How to Keep Rodents Away from Your Car Engine

Wilbert Tan

It doesn’t matter where you live—rodents are a real problem anywhere. If you’re a car owner, then you have to work doubly hard, as you need to protect both your home and your car from these pesky critters. In a very short time, a mouse or rat can wreak havoc in your vehicle as it gnaws its way through wiring and insulation. If your vehicle offers a warm and cozy escape from nature’s elements, it may even become they’re ideal nesting spot, so thinking of ways to prevent rats from eating your car wires is a must.


The fact that car manufacturers use soy-based insulation materials only serve to compound the problem, because the furry little mammals seem to find them irresistible. You certainly don’t want to discover one morning that your car has been desecrated and your electrical systems damaged beyond repair, so before them rodents deal their damage, it pays to prepare. Here are some of our top solutions to get rid of rats or mice in a car engine:

Step 1: Protect your investment

Parking your car in a garage is always ideal, because the walls create a line of defense between your vehicle and the outdoors. If rodents have a way of getting into your garage area, you need to take steps to protect your car, such as letting a cat patrol the garage for a few hours each night. You might also want to place mouse traps or rat poison around the car, as long as you’re not too squeamish about rodent carcass.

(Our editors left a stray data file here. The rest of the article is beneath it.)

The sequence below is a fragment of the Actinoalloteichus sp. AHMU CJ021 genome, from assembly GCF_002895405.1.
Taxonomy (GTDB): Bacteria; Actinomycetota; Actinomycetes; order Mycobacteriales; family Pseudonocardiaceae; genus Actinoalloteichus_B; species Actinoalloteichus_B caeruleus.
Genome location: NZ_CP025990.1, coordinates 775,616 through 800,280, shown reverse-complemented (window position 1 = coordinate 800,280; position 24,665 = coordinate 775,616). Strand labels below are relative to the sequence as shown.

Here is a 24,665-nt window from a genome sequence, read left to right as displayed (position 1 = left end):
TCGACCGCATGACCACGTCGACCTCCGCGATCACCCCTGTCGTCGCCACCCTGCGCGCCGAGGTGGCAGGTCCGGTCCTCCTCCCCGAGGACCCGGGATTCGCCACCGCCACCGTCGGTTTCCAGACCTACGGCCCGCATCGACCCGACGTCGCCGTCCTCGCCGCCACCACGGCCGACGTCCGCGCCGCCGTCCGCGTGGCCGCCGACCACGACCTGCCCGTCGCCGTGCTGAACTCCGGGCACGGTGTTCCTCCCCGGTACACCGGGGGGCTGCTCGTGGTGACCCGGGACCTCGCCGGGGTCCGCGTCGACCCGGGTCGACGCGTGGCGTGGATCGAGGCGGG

If you don’t have a garage or any other enclosed space to park your car, rats and mice are more likely to come if they live in the vicinity. You’ll need to make the car itself a repellent for rodents if you can’t give your car the protection afforded by an indoor parking spot.

Step 2: Use rodent repellent tactics


There are many products in the market that can help protect your car from rats and mice in the Philippines. One of the most effective methods is to use ultrasonic devices. Install at least two of these near the vehicle or inside the engine bay itself. Choose the ones that earn lots of good reviews, as the bad ones tend to be utterly useless. And feed the cat less so it’ll go hunting more often.

More practical ways also exist, such as mothballs and pine-tree air fresheners. Mice supposedly hate their smell. For pine tree fresheners, hang two to four of these throughout the engine and on top of the cabin air filter. As for mothballs, make a pouch with a net or screen and put in five to ten mothballs, then seal them in with tape. Then, secure it somewhere in your engine bay that’s relatively cool and with a bit of room, preferably with no moving parts.

Step 3: Keep the hood open when parked

This usually works if you have your car parked in an enclosed space with the sun shining in. Opening the hood of a parked car prevents the engine bay from becoming a dark, dry, and warm place that invites mammals to build a nest.

Car damage from mice, rats, and other mammals can be minor, but when they start to chomp on electrical systems and other key mechanical areas, the destruction may hamper the vehicle’s safe operation. Thus, it’s in your best interest to keep these tips in mind and make every attempt to keep those pesky critters at bay.

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